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God’s and Joshua’s genocide?

January 25, 2013

My apologies for being quiet on the blog here, and my apologies in advance for likely having to be away again for an extended period. It’s another busy time for me in matters elsewhere.

Yesterday, nonetheless, a conversation began in the blogosphere that I feel BLT readers may be interested in. It’s the question of whether the Hebrew Bible makes God the perpetrator of genocide. It was Rachel Held Evans who pointed out the supposed problem with the book of Joshua as history to be ethically puzzled about. In a post that’s got people talking, she wrote:

I encountered this [emotionless evangelical Christian theology] recently after I spoke to a group of youth about doubt. In the presentation, I mentioned that upon reading the story of Joshua and the Battle of Jericho for myself, I realized it was a story about genocide, with God commanding Joshua to kill every man, woman, and child in the city for the sole purpose of acquiring land. I explained that this seemed contrary to what Jesus taught about loving our enemies.

Afterwards, a youth leader informed me that when it came to Joshua and Jericho, I had nothing to worry about…and had no business getting his students worried either.

“I don’t know why you had to bring up the Jericho thing,” he said.

“Doesn’t that story bother you?” I asked. “Don’t you find the slaughter of men, women, and children horrific?”

“Not if it’s in the Bible.”

“Genocide doesn’t bother you if it’s in the Bible?”

“Nope.”

He crossed his arms and a self-satisfied smile spread across his face. He was proud of his detachment, I realized. He seemed to think it represented some kind of spiritual strength.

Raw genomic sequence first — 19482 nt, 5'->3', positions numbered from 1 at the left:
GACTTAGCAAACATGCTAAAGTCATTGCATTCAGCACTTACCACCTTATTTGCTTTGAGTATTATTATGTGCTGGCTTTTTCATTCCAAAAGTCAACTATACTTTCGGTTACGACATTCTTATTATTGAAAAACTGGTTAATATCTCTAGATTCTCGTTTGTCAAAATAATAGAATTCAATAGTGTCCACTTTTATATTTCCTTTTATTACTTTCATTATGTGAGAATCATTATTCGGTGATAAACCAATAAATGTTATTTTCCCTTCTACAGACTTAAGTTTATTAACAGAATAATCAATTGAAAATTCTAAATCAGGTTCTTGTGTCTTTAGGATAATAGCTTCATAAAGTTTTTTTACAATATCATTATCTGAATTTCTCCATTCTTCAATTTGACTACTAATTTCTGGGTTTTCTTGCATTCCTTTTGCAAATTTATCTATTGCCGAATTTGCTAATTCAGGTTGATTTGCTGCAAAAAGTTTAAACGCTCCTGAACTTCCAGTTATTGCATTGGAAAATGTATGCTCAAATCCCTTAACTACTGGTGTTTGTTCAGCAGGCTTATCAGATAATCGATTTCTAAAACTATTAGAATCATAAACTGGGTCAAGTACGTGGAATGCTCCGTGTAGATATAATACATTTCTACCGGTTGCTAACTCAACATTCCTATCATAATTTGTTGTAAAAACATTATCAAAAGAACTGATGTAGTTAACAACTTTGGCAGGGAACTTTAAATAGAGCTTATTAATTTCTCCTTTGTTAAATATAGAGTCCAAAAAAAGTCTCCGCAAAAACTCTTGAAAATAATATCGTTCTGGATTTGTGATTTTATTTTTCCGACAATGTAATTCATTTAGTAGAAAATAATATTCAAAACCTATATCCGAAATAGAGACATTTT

“But genocide always bothers me,” I finally said, “especially when it’s in the Bible. And I get the idea that maybe it’s supposed to. I get the idea that maybe God created me to be bothered by evil like that, even when it’s said to have been orchestrated by God.”

Held Evans actually started her blogpost by quoting John Piper from one of his own:

“It’s right for God to slaughter women and children anytime he pleases. God gives life and he takes life. Everybody who dies, dies because God wills that they die.” 

– John Piper

She didn’t link to his post, but you can find it here.  With a cool head (but, Held Evans claims, with no heart), Piper reasons:

“My answer to that [question ‘Why was it right for God to slaughter women and children in the Old Testament?’] is that there is a point in history, a season in history, where God is the immediate king of a people, Israel, different than the way he is the king over the [non-Jewish, Christian] church, which is from all the peoples of Israel and does not have a political, ethnic dimension to it.”

Not long after Piper asked, and definitively answered, his question, blogger Dr. Claude Mariottini, Professor of Old Testament at Northern Baptist Seminary, encountered something similar.  Mariottini had been to SBL where the conference theme was actually the question, “Is Yahweh a Moral Monster?”  In his own blogpost, Mariottini recaps a session he attended, and he discusses in the post some of the passages from Joshua, to conclude the following: